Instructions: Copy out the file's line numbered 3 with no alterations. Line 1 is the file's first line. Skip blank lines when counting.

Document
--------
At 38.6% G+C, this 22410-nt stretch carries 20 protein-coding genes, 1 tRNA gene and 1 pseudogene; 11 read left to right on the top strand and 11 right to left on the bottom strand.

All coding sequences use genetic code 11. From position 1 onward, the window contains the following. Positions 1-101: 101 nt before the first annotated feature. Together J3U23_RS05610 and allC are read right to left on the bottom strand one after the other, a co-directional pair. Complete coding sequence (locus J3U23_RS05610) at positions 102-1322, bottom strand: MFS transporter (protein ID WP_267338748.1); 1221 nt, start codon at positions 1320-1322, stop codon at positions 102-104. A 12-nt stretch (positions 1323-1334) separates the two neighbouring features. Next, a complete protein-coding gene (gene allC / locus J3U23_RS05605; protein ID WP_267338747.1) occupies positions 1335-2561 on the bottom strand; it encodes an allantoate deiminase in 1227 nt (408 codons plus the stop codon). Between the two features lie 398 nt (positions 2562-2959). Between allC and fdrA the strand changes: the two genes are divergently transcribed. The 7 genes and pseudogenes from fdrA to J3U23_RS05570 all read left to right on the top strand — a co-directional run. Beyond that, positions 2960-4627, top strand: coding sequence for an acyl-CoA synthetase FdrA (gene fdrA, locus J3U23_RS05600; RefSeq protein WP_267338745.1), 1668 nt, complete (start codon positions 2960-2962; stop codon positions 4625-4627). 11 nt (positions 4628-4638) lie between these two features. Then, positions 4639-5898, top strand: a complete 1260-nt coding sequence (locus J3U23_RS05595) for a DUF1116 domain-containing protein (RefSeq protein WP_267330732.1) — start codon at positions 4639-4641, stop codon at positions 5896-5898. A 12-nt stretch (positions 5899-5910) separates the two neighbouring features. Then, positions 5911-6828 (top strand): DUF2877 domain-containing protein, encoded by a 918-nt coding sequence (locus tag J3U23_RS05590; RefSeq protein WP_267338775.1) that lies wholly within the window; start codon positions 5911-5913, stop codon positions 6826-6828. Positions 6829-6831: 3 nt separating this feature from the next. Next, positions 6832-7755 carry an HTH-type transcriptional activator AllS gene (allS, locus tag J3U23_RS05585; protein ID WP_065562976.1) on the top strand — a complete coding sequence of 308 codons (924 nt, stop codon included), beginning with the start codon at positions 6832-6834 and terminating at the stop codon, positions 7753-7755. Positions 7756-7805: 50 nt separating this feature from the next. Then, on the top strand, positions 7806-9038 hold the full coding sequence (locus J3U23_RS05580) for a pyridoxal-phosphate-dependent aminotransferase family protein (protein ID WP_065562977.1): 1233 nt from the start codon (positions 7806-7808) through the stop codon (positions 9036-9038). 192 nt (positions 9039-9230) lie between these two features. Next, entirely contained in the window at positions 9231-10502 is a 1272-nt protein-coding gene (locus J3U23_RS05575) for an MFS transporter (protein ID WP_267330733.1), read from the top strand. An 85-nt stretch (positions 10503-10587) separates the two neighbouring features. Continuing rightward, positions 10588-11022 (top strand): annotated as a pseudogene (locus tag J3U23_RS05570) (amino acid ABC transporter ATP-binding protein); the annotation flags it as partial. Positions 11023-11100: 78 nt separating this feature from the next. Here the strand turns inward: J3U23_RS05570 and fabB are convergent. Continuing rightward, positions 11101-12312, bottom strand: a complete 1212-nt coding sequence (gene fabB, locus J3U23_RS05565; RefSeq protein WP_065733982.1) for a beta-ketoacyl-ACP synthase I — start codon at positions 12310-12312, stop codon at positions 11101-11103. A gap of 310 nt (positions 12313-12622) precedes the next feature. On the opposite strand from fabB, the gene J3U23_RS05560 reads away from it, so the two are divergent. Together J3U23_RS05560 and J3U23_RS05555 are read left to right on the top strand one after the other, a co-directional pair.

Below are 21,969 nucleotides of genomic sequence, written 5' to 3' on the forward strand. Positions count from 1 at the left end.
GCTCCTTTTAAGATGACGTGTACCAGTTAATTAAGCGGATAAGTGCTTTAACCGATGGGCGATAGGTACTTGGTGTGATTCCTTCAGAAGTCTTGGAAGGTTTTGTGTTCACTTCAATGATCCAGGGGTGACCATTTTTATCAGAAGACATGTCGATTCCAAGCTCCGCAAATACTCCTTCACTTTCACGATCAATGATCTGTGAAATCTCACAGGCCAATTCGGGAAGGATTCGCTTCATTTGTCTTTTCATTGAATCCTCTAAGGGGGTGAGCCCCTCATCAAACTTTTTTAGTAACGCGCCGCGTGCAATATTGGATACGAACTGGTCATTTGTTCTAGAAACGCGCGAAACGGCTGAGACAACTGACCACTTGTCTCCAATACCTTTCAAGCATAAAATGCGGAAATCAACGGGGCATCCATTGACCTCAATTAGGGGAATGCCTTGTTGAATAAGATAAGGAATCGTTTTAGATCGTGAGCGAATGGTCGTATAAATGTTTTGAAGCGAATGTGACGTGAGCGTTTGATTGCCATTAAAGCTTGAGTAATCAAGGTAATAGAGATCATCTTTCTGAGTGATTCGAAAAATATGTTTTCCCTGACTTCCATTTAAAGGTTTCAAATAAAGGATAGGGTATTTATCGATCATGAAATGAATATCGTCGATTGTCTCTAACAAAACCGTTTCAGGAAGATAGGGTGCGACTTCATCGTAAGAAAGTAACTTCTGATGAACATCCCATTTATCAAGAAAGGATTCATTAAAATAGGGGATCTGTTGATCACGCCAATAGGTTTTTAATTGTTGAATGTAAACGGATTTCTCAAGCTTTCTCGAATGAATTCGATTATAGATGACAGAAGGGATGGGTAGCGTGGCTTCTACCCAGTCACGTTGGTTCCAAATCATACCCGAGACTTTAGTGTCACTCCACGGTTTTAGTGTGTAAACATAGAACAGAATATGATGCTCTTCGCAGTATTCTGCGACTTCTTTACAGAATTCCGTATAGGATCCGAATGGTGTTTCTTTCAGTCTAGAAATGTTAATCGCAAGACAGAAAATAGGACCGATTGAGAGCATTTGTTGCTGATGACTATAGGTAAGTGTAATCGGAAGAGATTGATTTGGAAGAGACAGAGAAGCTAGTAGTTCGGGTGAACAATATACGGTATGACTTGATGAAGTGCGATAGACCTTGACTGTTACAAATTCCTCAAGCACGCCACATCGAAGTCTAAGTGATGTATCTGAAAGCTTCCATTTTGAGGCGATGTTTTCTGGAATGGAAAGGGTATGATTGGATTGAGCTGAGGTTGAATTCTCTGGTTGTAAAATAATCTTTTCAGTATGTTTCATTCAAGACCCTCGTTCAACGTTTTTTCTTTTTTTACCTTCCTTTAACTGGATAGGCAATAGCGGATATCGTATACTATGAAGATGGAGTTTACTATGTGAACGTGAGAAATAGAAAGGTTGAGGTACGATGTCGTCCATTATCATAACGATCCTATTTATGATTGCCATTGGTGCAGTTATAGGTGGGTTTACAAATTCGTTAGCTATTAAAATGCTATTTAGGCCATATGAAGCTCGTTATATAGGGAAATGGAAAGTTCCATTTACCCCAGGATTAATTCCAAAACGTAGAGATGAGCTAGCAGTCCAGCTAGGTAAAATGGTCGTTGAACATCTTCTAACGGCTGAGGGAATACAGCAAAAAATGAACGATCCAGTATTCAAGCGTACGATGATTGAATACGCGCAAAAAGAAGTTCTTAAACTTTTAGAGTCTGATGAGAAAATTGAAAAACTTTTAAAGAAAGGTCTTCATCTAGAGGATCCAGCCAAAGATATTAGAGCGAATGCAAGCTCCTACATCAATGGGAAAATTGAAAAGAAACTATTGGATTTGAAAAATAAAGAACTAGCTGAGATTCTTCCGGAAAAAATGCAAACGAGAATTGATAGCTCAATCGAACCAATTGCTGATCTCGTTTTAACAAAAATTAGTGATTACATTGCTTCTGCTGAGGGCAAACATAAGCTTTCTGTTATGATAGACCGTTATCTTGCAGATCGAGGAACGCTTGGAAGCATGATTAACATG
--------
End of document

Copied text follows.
Below are 21,969 nucleotides of genomic sequence, written 5' to 3' on the forward strand. Positions count from 1 at the left end.